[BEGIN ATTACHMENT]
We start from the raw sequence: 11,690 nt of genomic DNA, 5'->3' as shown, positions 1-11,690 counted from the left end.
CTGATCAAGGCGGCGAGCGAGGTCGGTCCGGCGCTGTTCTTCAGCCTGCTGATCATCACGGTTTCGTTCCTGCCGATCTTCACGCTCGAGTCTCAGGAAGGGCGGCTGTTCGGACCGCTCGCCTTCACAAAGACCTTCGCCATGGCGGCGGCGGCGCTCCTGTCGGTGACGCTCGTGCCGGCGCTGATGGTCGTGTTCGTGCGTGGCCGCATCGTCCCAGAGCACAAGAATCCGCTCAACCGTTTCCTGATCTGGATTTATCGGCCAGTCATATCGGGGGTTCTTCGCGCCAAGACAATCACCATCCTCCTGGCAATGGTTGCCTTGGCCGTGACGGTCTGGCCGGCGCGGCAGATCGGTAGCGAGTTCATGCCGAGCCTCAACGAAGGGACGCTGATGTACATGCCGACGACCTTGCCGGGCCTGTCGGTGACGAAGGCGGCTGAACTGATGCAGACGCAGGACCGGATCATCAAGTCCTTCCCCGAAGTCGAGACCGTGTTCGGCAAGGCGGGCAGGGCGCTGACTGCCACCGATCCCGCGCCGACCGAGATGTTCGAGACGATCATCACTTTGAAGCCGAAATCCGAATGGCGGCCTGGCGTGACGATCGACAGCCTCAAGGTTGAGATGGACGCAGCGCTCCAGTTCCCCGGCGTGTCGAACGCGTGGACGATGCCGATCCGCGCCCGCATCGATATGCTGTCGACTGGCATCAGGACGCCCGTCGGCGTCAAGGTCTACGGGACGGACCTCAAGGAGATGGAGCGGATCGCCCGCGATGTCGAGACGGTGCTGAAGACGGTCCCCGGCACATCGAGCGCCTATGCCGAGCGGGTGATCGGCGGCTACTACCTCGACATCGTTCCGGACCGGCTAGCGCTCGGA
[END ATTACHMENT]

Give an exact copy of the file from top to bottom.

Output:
We start from the raw sequence: 11,690 nt of genomic DNA, 5'->3' as shown, positions 1-11,690 counted from the left end.
CTGATCAAGGCGGCGAGCGAGGTCGGTCCGGCGCTGTTCTTCAGCCTGCTGATCATCACGGTTTCGTTCCTGCCGATCTTCACGCTCGAGTCTCAGGAAGGGCGGCTGTTCGGACCGCTCGCCTTCACAAAGACCTTCGCCATGGCGGCGGCGGCGCTCCTGTCGGTGACGCTCGTGCCGGCGCTGATGGTCGTGTTCGTGCGTGGCCGCATCGTCCCAGAGCACAAGAATCCGCTCAACCGTTTCCTGATCTGGATTTATCGGCCAGTCATATCGGGGGTTCTTCGCGCCAAGACAATCACCATCCTCCTGGCAATGGTTGCCTTGGCCGTGACGGTCTGGCCGGCGCGGCAGATCGGTAGCGAGTTCATGCCGAGCCTCAACGAAGGGACGCTGATGTACATGCCGACGACCTTGCCGGGCCTGTCGGTGACGAAGGCGGCTGAACTGATGCAGACGCAGGACCGGATCATCAAGTCCTTCCCCGAAGTCGAGACCGTGTTCGGCAAGGCGGGCAGGGCGCTGACTGCCACCGATCCCGCGCCGACCGAGATGTTCGAGACGATCATCACTTTGAAGCCGAAATCCGAATGGCGGCCTGGCGTGACGATCGACAGCCTCAAGGTTGAGATGGACGCAGCGCTCCAGTTCCCCGGCGTGTCGAACGCGTGGACGATGCCGATCCGCGCCCGCATCGATATGCTGTCGACTGGCATCAGGACGCCCGTCGGCGTCAAGGTCTACGGGACGGACCTCAAGGAGATGGAGCGGATCGCCCGCGATGTCGAGACGGTGCTGAAGACGGTCCCCGGCACATCGAGCGCCTATGCCGAGCGGGTGATCGGCGGCTACTACCTCGACATCGTTCCGGACCGGCTAGCGCTCGGA